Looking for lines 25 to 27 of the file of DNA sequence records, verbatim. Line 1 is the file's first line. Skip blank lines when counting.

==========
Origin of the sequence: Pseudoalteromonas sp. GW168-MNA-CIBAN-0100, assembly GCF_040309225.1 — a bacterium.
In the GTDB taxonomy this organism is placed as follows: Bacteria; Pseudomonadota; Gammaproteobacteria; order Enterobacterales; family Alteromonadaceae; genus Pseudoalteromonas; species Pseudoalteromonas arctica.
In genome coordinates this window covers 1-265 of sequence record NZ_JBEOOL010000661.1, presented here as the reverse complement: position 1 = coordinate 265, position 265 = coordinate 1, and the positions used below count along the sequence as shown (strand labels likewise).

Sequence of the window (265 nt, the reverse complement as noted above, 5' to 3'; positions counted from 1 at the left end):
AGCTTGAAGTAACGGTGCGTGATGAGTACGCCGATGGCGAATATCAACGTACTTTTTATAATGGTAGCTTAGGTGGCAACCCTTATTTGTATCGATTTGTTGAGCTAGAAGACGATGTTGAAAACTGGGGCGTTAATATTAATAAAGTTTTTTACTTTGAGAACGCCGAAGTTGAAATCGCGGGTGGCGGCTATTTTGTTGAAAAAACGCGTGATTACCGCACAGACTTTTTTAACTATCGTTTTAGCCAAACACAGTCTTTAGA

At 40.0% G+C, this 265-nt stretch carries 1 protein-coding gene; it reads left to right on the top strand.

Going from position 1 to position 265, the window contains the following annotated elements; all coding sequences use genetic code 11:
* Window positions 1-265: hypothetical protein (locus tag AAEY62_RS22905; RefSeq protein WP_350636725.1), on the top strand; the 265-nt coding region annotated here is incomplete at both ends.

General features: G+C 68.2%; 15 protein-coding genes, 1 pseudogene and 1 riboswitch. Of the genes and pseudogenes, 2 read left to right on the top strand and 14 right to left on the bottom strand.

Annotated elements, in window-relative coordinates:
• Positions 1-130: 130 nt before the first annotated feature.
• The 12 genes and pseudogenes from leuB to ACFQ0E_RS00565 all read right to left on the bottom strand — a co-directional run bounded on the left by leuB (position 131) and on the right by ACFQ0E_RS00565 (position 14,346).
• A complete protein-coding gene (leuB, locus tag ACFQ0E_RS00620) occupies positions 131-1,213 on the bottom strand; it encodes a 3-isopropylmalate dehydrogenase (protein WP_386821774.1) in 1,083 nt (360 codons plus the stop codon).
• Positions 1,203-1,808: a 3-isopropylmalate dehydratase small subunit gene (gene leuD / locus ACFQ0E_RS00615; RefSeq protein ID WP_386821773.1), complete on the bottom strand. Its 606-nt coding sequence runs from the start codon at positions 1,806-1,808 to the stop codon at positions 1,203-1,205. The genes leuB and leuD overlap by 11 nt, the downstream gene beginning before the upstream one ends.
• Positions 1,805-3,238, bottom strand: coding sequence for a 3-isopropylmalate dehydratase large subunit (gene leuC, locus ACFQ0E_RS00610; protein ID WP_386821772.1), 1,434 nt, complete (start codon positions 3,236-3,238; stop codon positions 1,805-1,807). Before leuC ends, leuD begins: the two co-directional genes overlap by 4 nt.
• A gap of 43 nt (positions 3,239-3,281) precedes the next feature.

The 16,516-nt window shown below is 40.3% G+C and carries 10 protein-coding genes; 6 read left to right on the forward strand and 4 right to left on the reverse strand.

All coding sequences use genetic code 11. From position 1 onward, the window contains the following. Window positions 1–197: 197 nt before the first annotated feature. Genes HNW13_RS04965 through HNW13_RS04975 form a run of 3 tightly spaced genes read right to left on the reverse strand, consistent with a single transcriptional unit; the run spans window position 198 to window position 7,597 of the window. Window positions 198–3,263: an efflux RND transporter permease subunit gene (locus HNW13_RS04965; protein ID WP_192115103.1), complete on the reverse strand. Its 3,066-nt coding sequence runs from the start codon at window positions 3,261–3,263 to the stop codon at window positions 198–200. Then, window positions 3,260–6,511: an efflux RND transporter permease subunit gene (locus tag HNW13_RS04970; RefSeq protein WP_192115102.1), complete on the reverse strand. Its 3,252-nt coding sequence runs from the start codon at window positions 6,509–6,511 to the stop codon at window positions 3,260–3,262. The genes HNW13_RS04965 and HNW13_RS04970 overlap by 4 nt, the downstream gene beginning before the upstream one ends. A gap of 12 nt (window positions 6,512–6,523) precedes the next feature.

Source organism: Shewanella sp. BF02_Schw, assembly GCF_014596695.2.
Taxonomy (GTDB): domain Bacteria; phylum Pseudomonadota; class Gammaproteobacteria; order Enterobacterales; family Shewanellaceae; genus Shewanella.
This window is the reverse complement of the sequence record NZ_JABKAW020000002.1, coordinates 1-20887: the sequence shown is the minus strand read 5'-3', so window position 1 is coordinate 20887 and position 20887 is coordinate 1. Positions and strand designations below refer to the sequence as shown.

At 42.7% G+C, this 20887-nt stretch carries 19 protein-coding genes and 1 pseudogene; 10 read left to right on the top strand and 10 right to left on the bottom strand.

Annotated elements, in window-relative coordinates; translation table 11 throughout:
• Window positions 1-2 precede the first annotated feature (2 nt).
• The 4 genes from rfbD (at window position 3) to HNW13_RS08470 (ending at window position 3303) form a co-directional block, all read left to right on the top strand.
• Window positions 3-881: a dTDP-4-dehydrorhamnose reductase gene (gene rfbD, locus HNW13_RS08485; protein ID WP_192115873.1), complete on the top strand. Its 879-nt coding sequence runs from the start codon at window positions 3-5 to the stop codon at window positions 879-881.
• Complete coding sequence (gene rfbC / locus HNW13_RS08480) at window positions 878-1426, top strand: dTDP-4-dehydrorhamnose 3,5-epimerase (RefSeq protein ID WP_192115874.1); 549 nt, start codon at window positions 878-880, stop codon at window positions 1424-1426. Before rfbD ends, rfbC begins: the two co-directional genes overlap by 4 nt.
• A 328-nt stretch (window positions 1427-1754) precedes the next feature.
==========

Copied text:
• The 4 genes from rfbD (at window position 3) to HNW13_RS08470 (ending at window position 3303) form a co-directional block, all read left to right on the top strand.
• Window positions 3-881: a dTDP-4-dehydrorhamnose reductase gene (gene rfbD, locus HNW13_RS08485; protein ID WP_192115873.1), complete on the top strand. Its 879-nt coding sequence runs from the start codon at window positions 3-5 to the stop codon at window positions 879-881.
• Complete coding sequence (gene rfbC / locus HNW13_RS08480) at window positions 878-1426, top strand: dTDP-4-dehydrorhamnose 3,5-epimerase (RefSeq protein ID WP_192115874.1); 549 nt, start codon at window positions 878-880, stop codon at window positions 1424-1426. Before rfbD ends, rfbC begins: the two co-directional genes overlap by 4 nt.